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From a visual design perspective, the Outdoor Technology Turtle Shell 2.0 might be one of my favorite portable Bluetooth speakers I’ve tested. I’m a sucker for geometric designs, I suppose. Unfortunately, the Turtle Shell doesn’t quite live up to its $129.95 (direct) price in terms of audio performance. On tracks with deep bass, there are significant distortion issues. If you don’t listen to music with deep low-end, you’re probably safe from the distortion, and the Turtle Shell can get quite loud for its modest size, delivering crisp audio that can fill a room. At the lower end of this price range, however, there are Bluetooth speakers that don’t suffer from distortion and therefore make the Turtle Shell seem pricier than need be.
The measurements for the Turtle Shell are 2.1 by 5.6 by 3.9 inches (HWD), but that doesn’t really help describe the intriguing contour of the 0.7-pound speaker. The angular top panel, all triangles jutting out in a pleasing geometric pattern, reminds me of the Batmobile in the Dark Knight movies. Our model was all black, with a rubberized surface that is IPX-65 dust-proof and water resistant; the speaker is also offered in seven other colors, including orange, white, and purple.
Two drivers are situated beneath the speaker grille, facing upward, and a passive bass radiator is situated on the bottom panel. Along the side panels are Play/Pause/Pairing controls, as well as track navigation buttons that double as volume controls depending on how long you hold them down for. There’s also a Power switch, a covered panel that houses a USB jack for charging via the included cable (there’s no dedicated power adapter, however), and a 3.5mm auxiliary input. A built-in mic is included for fielding calls from your mobile device wirelessly. The lower panel also has a loop for lanyards and carabiner. A white carrying pouch and a 3.5mm audio cable for the aux input are included. Outdoor Technology Turtle Shell 2.0 inline
The pairing process with an iPhone 5s was simple and quick, and Outdoor Technology claims you get a battery life of 16 hours, but results will vary on your usage—most specifically, how loud you play your audio back.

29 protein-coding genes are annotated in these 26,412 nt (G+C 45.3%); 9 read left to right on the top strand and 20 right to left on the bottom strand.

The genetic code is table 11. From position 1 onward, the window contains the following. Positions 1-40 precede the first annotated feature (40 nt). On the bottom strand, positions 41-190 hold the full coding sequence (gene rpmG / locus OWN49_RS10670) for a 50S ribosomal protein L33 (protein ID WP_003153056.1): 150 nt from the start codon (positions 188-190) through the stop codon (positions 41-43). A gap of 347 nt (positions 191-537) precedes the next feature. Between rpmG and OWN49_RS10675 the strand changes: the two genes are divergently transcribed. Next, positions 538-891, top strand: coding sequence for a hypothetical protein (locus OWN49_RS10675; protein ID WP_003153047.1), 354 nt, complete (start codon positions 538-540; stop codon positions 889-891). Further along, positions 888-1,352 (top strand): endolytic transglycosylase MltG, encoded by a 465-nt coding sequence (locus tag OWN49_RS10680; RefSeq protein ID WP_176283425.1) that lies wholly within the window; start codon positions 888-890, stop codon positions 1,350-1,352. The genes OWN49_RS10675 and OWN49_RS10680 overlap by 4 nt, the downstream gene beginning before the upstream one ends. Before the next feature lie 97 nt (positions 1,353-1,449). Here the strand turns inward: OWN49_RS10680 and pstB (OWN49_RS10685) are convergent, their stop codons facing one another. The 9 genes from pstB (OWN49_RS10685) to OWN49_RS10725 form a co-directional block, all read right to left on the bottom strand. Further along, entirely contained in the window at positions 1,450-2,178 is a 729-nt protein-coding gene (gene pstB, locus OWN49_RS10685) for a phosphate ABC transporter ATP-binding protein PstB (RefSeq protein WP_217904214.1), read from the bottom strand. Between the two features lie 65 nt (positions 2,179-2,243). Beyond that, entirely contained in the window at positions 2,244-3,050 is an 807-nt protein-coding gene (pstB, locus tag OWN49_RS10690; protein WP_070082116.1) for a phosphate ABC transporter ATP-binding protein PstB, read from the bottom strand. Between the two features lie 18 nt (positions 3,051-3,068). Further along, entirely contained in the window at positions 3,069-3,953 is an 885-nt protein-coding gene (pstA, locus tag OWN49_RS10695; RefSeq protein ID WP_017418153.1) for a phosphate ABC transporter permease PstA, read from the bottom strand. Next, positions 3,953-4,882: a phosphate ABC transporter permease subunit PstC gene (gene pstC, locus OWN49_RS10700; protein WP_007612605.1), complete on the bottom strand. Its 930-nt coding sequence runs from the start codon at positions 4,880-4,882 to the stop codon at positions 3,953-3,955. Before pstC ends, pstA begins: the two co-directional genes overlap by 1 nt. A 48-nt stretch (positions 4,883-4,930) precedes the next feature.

On tracks with serious sub-bass content, like the Knife’s “Silent Shout,” the Turtle Shell has some problems—even at fairly moderate levels, the bass distorts to a quite noticeable degree. At top volumes on both the speaker and the sound source—in this case, an iPhone 5s—things can get quite ugly. On Jay-Z and Kanye West’s “No Church in the Wild,” the distortion was not quite as intense, but it was noticeable enough to be an annoyance. That said, the Turtle Shell can also get quite loud for its size, and if you avoid tracks with deep bass, the results are much better.
Bill Callahan’s “Drover,” which doesn’t have too much in the way of powerful bass, sounds crisp and clear at moderate-to-high volumes, with the bass radiator adding a bit of richness to his baritone vocals. At maximum volume, his vocals even start to distort slightly, but it’s far less noticeable than the previous examples we discussed—and at just a hair below max volume, the distortion disappears and we get a bright response with decent presence in the lows and mids.
Classical tracks, like John Adams’ “The Chairman Dances,” don’t come close to distorting, but also don’t get terribly loud—even when the volume on both sound source and speaker are maxed out. The general sound here is a bit thin—a focus on the high-mids and mids allows the higher register strings to take center-stage, but the lower register strings and percussion are more or less buried in the mix.
If you’re looking for a portable Bluetooth speaker that doesn’t distort in this price range, our favorite option, the Panasonic SC-NT10, may not look as cool, but costs significantly less. If you can spend a bit more money, not only will the Bose SoundLink Mini provide distortion-free audio, but you’ll get a heftier bass presence. Finally, if you’re just looking for a cheap, tiny, portable Bluetooth speaker, the Boom Movement Swimmer has some of the same water-resistant attributes of the Turtle Shell, while the 808 Audio Canz Wireless Speaker is one of the least expensive speakers we can recommend without cringing. At $130, the Outdoor Technology Turtle is primarily about its physical design—it looks very cool, it’s fairly rugged and easy to pack away. Its audio performance is not terribly strong, however, and the price feels a bit high for what you get.
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